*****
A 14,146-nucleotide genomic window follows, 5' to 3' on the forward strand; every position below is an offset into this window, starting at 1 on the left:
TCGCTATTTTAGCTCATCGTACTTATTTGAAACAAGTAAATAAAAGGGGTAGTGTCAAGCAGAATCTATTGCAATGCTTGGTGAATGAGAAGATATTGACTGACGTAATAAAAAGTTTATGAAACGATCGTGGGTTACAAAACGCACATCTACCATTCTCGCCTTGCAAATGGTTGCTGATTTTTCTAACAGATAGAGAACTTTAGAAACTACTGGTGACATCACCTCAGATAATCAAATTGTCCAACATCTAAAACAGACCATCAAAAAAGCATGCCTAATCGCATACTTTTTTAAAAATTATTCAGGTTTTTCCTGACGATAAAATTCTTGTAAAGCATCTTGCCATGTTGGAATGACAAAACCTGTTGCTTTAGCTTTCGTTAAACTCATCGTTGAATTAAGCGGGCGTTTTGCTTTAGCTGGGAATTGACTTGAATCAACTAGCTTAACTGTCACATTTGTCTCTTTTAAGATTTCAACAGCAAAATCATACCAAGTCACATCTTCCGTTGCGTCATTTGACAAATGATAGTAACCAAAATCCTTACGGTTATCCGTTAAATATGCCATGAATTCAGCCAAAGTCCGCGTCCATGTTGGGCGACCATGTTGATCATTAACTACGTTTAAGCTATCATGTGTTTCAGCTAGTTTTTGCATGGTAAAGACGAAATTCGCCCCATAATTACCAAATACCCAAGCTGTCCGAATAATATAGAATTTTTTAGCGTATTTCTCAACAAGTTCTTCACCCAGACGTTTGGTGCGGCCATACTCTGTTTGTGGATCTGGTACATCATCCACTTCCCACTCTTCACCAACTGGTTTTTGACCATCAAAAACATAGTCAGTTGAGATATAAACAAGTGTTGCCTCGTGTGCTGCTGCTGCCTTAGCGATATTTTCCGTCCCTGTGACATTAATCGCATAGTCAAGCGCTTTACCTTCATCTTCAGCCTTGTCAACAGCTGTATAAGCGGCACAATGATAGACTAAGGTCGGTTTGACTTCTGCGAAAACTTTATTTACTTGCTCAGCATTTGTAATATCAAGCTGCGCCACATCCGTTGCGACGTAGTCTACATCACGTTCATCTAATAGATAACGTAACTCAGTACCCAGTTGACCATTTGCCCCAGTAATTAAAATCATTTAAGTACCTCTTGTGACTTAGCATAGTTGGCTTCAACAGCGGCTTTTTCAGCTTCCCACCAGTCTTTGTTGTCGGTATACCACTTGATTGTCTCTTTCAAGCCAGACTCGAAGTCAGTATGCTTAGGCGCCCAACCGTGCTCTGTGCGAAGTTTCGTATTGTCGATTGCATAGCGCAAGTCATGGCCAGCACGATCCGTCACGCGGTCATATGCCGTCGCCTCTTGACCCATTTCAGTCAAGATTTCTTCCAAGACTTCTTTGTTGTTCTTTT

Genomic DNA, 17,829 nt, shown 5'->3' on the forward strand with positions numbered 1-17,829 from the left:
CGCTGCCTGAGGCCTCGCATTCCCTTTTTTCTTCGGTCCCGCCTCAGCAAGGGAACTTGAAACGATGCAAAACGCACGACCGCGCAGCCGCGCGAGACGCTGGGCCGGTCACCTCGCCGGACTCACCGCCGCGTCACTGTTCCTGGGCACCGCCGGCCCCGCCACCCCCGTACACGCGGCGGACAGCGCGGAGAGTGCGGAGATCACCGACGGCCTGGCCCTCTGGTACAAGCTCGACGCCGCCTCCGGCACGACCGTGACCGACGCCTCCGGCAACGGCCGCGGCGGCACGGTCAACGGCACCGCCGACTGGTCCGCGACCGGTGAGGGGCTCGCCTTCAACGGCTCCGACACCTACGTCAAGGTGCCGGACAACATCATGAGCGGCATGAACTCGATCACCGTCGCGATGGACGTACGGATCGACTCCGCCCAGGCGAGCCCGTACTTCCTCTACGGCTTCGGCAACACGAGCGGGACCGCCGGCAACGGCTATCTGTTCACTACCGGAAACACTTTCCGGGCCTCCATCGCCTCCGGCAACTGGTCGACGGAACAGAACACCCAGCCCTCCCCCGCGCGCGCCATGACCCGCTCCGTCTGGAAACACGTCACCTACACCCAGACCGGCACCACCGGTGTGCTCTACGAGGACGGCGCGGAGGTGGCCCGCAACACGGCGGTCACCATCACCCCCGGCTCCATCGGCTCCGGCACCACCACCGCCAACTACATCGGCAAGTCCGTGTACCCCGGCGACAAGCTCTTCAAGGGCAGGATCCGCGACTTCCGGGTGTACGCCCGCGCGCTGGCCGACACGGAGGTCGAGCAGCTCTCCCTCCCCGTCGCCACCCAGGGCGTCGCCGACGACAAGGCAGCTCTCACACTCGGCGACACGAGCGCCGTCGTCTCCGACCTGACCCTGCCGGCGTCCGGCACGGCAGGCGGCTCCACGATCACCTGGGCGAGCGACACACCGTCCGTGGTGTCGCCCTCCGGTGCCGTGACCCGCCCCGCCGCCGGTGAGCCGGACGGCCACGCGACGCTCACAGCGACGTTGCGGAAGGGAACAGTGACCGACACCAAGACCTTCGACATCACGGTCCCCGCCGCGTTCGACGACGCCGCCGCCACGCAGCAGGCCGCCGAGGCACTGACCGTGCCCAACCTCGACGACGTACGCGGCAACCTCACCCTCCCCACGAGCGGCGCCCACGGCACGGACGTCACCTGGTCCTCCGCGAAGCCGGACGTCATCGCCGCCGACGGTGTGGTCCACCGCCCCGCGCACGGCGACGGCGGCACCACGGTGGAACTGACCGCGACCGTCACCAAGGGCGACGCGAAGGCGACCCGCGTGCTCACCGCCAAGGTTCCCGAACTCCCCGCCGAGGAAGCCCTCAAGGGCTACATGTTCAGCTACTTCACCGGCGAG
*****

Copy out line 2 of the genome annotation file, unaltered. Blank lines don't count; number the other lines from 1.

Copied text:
TCGCTATTTTAGCTCATCGTACTTATTTGAAACAAGTAAATAAAAGGGGTAGTGTCAAGCAGAATCTATTGCAATGCTTGGTGAATGAGAAGATATTGACTGACGTAATAAAAAGTTTATGAAACGATCGTGGGTTACAAAACGCACATCTACCATTCTCGCCTTGCAAATGGTTGCTGATTTTTCTAACAGATAGAGAACTTTAGAAACTACTGGTGACATCACCTCAGATAATCAAATTGTCCAACATCTAAAACAGACCATCAAAAAAGCATGCCTAATCGCATACTTTTTTAAAAATTATTCAGGTTTTTCCTGACGATAAAATTCTTGTAAAGCATCTTGCCATGTTGGAATGACAAAACCTGTTGCTTTAGCTTTCGTTAAACTCATCGTTGAATTAAGCGGGCGTTTTGCTTTAGCTGGGAATTGACTTGAATCAACTAGCTTAACTGTCACATTTGTCTCTTTTAAGATTTCAACAGCAAAATCATACCAAGTCACATCTTCCGTTGCGTCATTTGACAAATGATAGTAACCAAAATCCTTACGGTTATCCGTTAAATATGCCATGAATTCAGCCAAAGTCCGCGTCCATGTTGGGCGACCATGTTGATCATTAACTACGTTTAAGCTATCATGTGTTTCAGCTAGTTTTTGCATGGTAAAGACGAAATTCGCCCCATAATTACCAAATACCCAAGCTGTCCGAATAATATAGAATTTTTTAGCGTATTTCTCAACAAGTTCTTCACCCAGACGTTTGGTGCGGCCATACTCTGTTTGTGGATCTGGTACATCATCCACTTCCCACTCTTCACCAACTGGTTTTTGACCATCAAAAACATAGTCAGTTGAGATATAAACAAGTGTTGCCTCGTGTGCTGCTGCTGCCTTAGCGATATTTTCCGTCCCTGTGACATTAATCGCATAGTCAAGCGCTTTACCTTCATCTTCAGCCTTGTCAACAGCTGTATAAGCGGCACAATGATAGACTAAGGTCGGTTTGACTTCTGCGAAAACTTTATTTACTTGCTCAGCATTTGTAATATCAAGCTGCGCCACATCCGTTGCGACGTAGTCTACATCACGTTCATCTAATAGATAACGTAACTCAGTACCCAGTTGACCATTTGCCCCAGTAATTAAAATCATTTAAGTACCTCTTGTGACTTAGCATAGTTGGCTTCAACAGCGGCTTTTTCAGCTTCCCACCAGTCTTTGTTGTCGGTATACCACTTGATTGTCTCTTTCAAGCCAGACTCGAAGTCAGTATGCTTAGGCGCCCAACCGTGCTCTGTGCGAAGTTTCGTATTGTCGATTGCATAGCGCAAGTCATGGCCAGCACGATCCGTCACGCGGTCATATGCCGTCGCCTCTTGACCCATTTCAGTCAAGATTTCTTCCAAGACTTCTTTGTTGTTCTTTT